DNA lab closure, indigent defense: Travis County tackles justice issues

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Travis County commissioners received several presentations about criminal justice issues on Tuesday. Commissioners voted to approve an additional $1.6 million for indigent defense—a system to ensure representation for all defendants, regardless of income or social status—and extended an interlocal agreement with the city of Austin concerning the Austin Police Department’s DNA Lab closure.

Indigent defense

Attorney fees and expert witness expenses account for the additional $1.6 million budget request, according to the county’s planning and budget office. The expenses will be incurred this fiscal year, but payment will not be made until FY 2018-19.

Specifically, the county has seen a higher-than-usual number of capital murder cases, a larger-than-usual volume of indigent clients and significantly more jury trials and expert witness expenses than in the previous year, said Gregg Cox, director of operations for the Travis County District Attorney’s Office.

Expert witnesses are typically scientists, doctors and other experts needed at trial to assist in the defense of indigent clients. The need for expert witnesses has increased based on several factors, according to the the presentation at today’s meeting. Some of the factors include a greater number of trials using experts, per best practices and the Austin Police Department’s DNA lab issues.

DNA lab closure

Travis County extended a March 2017 interlocal agreement with the City of Austin to share costs related to the Austin Police Department DNA lab closure. The closure—in summer 2016—was a result of a number of serious issues uncovered by a Texas Forensics Science Commission audit. The interlocal agreement is comprised of two separate professional service agreements.

“There are major justice consequences as well as financial consequences [related to the APD lab closure],” Eckhardt said. “We are working in collaboration, and we have distinct roles. There’s a lot to learn from this process that can be applied to other processes where we have a system of shared responsibilities.”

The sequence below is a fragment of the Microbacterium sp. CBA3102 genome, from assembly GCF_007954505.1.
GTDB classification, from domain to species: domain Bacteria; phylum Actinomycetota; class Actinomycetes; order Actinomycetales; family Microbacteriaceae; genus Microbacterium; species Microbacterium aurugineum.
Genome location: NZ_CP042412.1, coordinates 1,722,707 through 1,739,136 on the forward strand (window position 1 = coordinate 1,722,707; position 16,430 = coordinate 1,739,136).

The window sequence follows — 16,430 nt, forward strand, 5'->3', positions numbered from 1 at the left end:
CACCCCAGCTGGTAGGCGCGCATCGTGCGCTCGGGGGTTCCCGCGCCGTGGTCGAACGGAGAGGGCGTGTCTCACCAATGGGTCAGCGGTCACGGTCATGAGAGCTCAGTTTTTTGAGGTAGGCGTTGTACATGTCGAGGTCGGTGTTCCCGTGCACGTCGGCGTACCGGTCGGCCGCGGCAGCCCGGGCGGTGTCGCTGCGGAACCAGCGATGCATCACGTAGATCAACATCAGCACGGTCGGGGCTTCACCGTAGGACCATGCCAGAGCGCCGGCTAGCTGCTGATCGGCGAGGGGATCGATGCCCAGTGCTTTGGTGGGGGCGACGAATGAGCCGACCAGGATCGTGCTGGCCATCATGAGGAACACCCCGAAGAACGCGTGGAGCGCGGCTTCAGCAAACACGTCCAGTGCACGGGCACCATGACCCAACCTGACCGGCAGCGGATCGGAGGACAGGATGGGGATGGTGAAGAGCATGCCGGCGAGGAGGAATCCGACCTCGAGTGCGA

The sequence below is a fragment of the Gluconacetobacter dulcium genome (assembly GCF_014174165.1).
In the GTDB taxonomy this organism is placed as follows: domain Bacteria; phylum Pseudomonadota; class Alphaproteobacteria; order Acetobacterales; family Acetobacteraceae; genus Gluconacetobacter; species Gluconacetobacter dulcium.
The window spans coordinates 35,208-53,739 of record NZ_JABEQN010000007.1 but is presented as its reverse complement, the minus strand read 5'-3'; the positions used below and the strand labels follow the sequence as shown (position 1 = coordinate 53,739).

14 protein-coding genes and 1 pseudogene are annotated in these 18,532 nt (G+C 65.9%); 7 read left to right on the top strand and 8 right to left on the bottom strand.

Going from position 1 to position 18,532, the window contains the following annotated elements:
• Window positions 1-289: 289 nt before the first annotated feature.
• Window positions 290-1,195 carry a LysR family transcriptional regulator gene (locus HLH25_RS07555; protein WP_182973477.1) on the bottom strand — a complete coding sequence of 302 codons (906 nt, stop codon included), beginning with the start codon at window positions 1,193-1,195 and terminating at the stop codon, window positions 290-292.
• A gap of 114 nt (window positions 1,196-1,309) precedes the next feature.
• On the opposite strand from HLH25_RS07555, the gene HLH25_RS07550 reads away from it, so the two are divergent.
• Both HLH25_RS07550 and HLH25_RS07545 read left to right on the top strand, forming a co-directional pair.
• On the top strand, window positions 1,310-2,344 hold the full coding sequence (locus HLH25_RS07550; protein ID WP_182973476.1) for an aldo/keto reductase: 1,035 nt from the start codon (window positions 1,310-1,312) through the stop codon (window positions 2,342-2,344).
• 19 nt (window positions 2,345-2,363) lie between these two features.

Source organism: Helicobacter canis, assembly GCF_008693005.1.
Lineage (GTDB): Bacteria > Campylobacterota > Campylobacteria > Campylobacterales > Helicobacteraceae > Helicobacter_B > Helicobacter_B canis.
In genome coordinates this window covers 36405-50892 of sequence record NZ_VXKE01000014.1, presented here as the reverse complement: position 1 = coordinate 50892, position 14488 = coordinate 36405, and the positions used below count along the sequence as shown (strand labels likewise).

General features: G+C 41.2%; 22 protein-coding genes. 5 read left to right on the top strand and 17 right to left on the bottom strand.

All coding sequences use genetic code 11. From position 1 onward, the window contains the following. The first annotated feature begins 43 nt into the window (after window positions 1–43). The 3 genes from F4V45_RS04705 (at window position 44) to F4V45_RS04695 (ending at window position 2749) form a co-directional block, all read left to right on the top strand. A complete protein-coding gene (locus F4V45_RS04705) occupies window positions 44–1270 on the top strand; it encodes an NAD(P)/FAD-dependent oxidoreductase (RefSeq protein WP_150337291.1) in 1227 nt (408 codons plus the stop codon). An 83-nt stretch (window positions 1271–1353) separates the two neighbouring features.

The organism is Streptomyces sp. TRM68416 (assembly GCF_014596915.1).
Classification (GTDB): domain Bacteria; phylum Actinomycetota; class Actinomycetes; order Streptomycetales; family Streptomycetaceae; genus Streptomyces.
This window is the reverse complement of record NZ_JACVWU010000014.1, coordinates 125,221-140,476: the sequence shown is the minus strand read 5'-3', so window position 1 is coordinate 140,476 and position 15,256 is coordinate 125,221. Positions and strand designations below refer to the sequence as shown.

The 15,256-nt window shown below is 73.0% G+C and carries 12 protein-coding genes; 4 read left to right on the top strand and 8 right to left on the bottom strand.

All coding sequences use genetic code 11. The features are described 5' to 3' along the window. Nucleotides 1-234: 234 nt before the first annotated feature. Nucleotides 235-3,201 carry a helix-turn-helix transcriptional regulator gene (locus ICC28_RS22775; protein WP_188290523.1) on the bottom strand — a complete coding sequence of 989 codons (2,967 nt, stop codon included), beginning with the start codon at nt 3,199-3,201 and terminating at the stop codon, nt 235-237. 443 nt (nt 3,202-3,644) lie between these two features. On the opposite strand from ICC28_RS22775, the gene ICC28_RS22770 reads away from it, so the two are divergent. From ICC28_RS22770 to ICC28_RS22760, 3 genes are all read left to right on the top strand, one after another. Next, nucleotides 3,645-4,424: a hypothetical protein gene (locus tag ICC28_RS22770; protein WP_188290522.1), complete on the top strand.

The current agreement was set to expire Sept. 30. The extension approved today adds a one-year term, plus three additional one-year terms, subject to continued funding by the county and the city.

The first agreement involves consultants—the University of Pennsylvania Quattrone Center and the University of North Texas Health Science Center—that have been hired to address the audit report, evaluate impacts to DNA evidence in Travis County criminal cases and identify best practices for the future.

The contract with Quattrone Center is authorized for $400,000. To date, the city has paid $100,000, and the county will reimburse the City half the amount, or $50,000, per the agreement.

The contract with University of North Texas Health Science Center is authorized in an amount not to exceed $100,000. No invoices have been received to date, according to county documents.

The second professional service agreement is between the county and Capital Area Private Defender Service, or CAPDS, that has been hired to review the legal materiality of DNA evidence processed by the lab and used to secure convictions in Travis County courts. The county has spent $612,663 through March 30, and the City has reimbursed half, per the agreement.

“I think what the public really wants to know is that we are actively pursuing justice,” Commissioner Jeffrey Travillion said. “I want to be absolutely rock-solid on that.”

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